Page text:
The latest string of attacks in northern Sinai’s El Arish against Coptic Christians were indirect attempts by armed groups to undermine the government, according to Egyptian experts and analysts, quoted by Al Jazeera.
Hundreds of Copts fled their homes last week after seven Copts were killed over a span of 21 days, in deadly shooting and arson attacks. An estimated 150 families – more than 400 people – began arriving at the Suez Canal city of Ismailia, the closest to El Arish, seeking refuge in the Evangelical church.
The recent incidents have shed light and raised questions about the lack of security for residents, particularly minorities, in the peninsula. Mina Thabet, a researcher at the Egyptian Commission for Rights and Freedoms, a local non-governmental organisation, described the incident as an “exodus”.
“People have no sense of safety whatsoever, they’ve been struck with panic and are still processing the events that have been taking place,” Thabet told Al Jazeera, adding that more families were expected to flee in the coming days.
Although there has been no immediate claim of responsibility for the attacks, fighters affiliated with the Islamic State of Iraq and the Levant ( ISIL, also known as ISIS) based in the Sinai province released a video on February 19, vowing to increase attacks against the Coptic Christian minority, inciting fear among the community.
The Sinai Peninsula, a volatile desert region split into two governorates, north and south, has been a hotbed for various armed groups. Thabet said that public outrage at the attacks emphasised the need for a national strategy to help fight “terrorism” in the country, in steps that should be prompted by civil society groups.
The vast majority of the Egyptian population is not impacted by the activity in Sinai, so it is easy for the central government to ignore – either because they aren’t able to address the growing violence there or because they don’t want to.
In 2014, following a deadly suicide bombing that left 31 soldiers killed, President Abdel Fattah el-Sisi declared a state of emergency in the peninsula describing it as a “nesting ground for terrorism and terrorists”. But for the 150 displaced families, the state’s vow to fight “terrorism” and end the frequent attacks has proved unsuccessful.
The fleeing families’ testimonies, said Thabet, indicate that they have been feeling unsafe ever since Sisi ousted former President Mohamed Morsi of the Muslim Brotherhood back in 2013.
While Coptic Christians have been supporters of Sisi, according to testimonies made to local media, families are now wondering why the government remains silent, and why it is unable, or unwilling, to protect them.
This is not the first time Coptic Christians have fled Sinai in fear of persecution. Waves of displacement have taken place in recent years, especially since a church in Rafah, near El Arish, was robbed and attacked several times in 2012. There has long been an “undeniable” environment of discrimination against the minority.
But Sinai, following the Egyptian uprising in 2011, has witnessed widespread violence targeting not only Copts, but also police and military personnel. In July 2015, ISIL affiliates were able to simultaneously attack multiple security and military targets, killing at least 35 people in posts located in various parts of Sinai, including El Arish and Sheikh Zuweid. Earlier this year, a truck bomb attack and a shooting killed at least 13 people.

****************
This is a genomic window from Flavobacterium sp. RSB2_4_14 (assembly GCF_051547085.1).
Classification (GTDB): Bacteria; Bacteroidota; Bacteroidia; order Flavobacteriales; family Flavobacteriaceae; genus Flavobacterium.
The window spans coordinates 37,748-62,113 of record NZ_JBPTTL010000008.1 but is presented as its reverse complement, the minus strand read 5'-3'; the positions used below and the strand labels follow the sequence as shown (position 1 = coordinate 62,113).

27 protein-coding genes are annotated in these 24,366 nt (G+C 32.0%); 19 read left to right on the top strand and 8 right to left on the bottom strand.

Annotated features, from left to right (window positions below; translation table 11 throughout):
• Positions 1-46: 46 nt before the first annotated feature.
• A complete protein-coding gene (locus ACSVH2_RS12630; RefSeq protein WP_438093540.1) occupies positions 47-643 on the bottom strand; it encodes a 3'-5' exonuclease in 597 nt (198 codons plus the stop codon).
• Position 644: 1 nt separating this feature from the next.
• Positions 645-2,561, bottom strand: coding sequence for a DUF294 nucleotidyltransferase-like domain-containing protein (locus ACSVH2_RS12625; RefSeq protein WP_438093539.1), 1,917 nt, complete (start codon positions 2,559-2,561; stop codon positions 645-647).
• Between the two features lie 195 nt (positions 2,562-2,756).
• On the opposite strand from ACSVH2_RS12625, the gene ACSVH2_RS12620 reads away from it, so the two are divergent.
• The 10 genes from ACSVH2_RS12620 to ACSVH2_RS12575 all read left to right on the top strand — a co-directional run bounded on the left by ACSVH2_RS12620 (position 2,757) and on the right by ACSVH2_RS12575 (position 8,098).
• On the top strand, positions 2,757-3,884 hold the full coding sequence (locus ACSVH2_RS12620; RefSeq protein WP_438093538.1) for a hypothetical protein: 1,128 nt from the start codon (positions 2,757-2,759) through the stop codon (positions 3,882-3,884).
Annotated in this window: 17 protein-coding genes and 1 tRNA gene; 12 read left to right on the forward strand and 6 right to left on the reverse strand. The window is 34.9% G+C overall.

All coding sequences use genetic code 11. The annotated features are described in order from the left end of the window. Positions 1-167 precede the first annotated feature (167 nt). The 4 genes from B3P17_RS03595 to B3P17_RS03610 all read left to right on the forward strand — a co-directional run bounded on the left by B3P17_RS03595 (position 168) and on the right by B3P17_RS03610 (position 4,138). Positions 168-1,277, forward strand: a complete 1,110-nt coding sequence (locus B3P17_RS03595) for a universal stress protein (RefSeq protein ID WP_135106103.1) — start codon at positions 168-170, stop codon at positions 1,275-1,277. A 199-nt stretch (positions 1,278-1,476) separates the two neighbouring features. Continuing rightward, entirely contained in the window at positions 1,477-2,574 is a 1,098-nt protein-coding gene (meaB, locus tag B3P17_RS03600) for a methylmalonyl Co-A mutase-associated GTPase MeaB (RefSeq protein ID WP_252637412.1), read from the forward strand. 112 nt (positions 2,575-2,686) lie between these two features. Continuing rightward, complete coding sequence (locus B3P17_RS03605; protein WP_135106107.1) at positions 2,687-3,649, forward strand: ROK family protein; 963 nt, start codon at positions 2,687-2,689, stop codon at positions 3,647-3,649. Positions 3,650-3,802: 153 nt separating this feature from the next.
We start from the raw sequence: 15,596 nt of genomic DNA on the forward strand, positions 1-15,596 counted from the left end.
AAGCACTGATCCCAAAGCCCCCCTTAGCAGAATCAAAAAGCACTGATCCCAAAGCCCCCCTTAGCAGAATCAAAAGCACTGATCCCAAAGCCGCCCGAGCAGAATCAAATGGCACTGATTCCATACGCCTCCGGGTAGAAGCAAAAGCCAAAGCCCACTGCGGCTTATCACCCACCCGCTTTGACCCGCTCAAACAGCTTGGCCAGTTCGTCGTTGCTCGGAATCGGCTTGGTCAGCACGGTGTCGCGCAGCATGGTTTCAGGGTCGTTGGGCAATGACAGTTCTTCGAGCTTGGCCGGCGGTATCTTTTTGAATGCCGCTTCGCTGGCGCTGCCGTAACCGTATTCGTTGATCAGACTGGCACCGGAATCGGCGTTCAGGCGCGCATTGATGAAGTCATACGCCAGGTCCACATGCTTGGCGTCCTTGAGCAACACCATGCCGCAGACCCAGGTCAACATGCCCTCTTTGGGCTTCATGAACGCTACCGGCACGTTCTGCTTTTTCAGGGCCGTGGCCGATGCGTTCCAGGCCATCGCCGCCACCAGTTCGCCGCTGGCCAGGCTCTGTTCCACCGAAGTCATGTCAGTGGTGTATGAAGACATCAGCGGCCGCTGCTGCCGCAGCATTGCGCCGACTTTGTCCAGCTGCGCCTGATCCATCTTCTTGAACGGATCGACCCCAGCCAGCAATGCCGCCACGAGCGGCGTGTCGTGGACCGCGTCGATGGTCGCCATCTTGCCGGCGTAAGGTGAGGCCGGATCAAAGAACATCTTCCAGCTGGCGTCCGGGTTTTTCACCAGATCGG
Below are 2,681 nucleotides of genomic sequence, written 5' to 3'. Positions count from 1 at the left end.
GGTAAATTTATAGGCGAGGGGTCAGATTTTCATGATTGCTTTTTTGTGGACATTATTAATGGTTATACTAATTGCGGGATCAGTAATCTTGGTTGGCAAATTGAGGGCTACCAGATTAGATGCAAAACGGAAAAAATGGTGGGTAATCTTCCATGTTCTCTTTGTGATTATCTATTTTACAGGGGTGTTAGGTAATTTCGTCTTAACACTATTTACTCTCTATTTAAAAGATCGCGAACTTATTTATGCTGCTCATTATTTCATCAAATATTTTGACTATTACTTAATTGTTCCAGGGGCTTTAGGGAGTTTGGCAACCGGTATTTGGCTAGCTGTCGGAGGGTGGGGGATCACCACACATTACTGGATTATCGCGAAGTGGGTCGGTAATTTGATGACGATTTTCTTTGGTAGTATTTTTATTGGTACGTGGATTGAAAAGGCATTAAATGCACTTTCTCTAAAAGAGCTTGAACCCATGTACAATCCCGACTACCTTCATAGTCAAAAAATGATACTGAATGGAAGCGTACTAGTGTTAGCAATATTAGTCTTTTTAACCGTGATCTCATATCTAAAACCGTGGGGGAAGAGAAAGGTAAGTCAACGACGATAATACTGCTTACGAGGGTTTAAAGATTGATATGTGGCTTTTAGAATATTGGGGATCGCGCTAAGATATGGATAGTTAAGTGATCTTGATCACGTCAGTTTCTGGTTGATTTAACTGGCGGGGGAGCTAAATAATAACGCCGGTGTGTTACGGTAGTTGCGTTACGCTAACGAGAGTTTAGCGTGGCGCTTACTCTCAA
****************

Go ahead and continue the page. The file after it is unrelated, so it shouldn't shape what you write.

The constant violence on the peninsula has led to the displacement of 30,000 families, who fled Rafah, Sheikh Zuweid, and El Arish over the past two years, parliamentarian Ibrahim Abu Sahrarah of northern Sinai said in a recent televised appearance.
Through the attacks ISIL affiliates are sending a message to the state, telling them that they were successful in “changing the demographic makeup” of Sinai, which brings them a step closer to their objective of controlling territory in Egypt.
“They want to hurt the security apparatus, and one way of doing so is to have people say we are no longer provided with safety from our government”, he went on.
Similarly, told Al Jazeera that Copts were “softer targets” for armed groups in Sinai. Prior to the latest wave of attacks, said Shehata, the state’s military and security personnel were the “preferred choice” for such groups.
“The primary target of the attacks is the Egyptian state and its ability to provide security for its citizens,” noted Samer Shehata, a specialist in Egyptian politics, adding it was difficult to know whether the attacks were politically or religiously motivated.
Shehata characterised Sinai as an area that lacks the full control of the state, “particularly around the Gaza Strip [bordering Rafah], but most likely also other remote spaces in the interior”.
The recent wave of attacks, says one analyst, indicate that Copts are being targeted based on their religious affiliation. Sarah Yerkes, non-resident Brookings Fellow and MENA expert, told Al Jazeera that ISIL affiliates commonly target non-Muslims, and perceive Egypt’s Copts as strong allies and supporters of Sisi. “The Sinai peninsula is notoriously hard to govern and has been overrun by various armed groups,” she said, adding that Sinai is home to armed groups due to the size of its territory, and also because it is “physically removed from Cairo”. “What happens in Sinai tends to stay in Sinai,” she observed.
“The vast majority of the Egyptian population is not impacted by the activity in Sinai, so it is easy for the central government to ignore – either because they aren’t able to address the growing violence there or because they don’t want to.”
This article, by Farah Najjar, was originally published by Al Jazeera English.